Pendants of this type known as a kisra are seldom seen. Traditionally, they were worn by married women and were worn not for festivals but for everyday use as protective of talismanic devices.
It has four prominent curved ‘horns’ and its surface is decorated with applied silver filigree and granulation work, as well as four flower-like bosses set with garnets around a central, more elaborate boss raised on ribbing and set with multiple garnets.
A related example is illustrated in Ransom (2014, p. 168).
The form is very similar to pendants, haircombs and other adornment items worn by Minangkabau women in Sumatra, Indonesia and by women elsewhere in Indonesia, suggesting possible influence that has come along trade and haj routes. In Indonesia, the form is believed to be based on the shape of buffalo horns.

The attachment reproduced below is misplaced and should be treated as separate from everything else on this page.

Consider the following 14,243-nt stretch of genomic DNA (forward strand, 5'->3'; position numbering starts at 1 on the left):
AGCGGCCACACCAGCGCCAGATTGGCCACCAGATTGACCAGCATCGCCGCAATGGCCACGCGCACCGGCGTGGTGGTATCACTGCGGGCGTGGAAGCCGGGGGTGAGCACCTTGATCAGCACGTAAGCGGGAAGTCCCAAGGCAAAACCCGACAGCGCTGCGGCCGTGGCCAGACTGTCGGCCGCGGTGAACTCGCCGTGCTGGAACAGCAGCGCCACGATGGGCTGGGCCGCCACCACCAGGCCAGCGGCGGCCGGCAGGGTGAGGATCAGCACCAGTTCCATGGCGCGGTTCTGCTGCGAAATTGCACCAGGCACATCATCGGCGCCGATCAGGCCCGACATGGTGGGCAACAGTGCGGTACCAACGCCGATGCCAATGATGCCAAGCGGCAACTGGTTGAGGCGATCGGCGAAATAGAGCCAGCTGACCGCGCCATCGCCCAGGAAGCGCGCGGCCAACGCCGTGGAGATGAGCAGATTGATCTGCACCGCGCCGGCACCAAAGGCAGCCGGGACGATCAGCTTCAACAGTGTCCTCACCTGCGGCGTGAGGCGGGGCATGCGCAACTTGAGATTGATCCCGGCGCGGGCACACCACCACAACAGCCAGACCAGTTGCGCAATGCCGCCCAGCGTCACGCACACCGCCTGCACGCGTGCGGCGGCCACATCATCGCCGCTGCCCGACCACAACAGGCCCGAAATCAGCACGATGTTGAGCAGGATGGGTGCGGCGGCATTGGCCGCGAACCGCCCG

Certainly, there have long been historic ties between Yemen and Southeast Asia and to this day, many Muslims in Java, Sumatra and the Malay peninsula have mixed ancestry which includes ancestral ties to the Hadramaut region of Yemen. Hadramis on java for example often were involved in textile trade.
The pendant here is in a robust condition with only minor losses (if any).
Ransom, M., Silver Treasures from the Land of Sheba: Regional Yemeni Jewelry, AUC Press, 2014.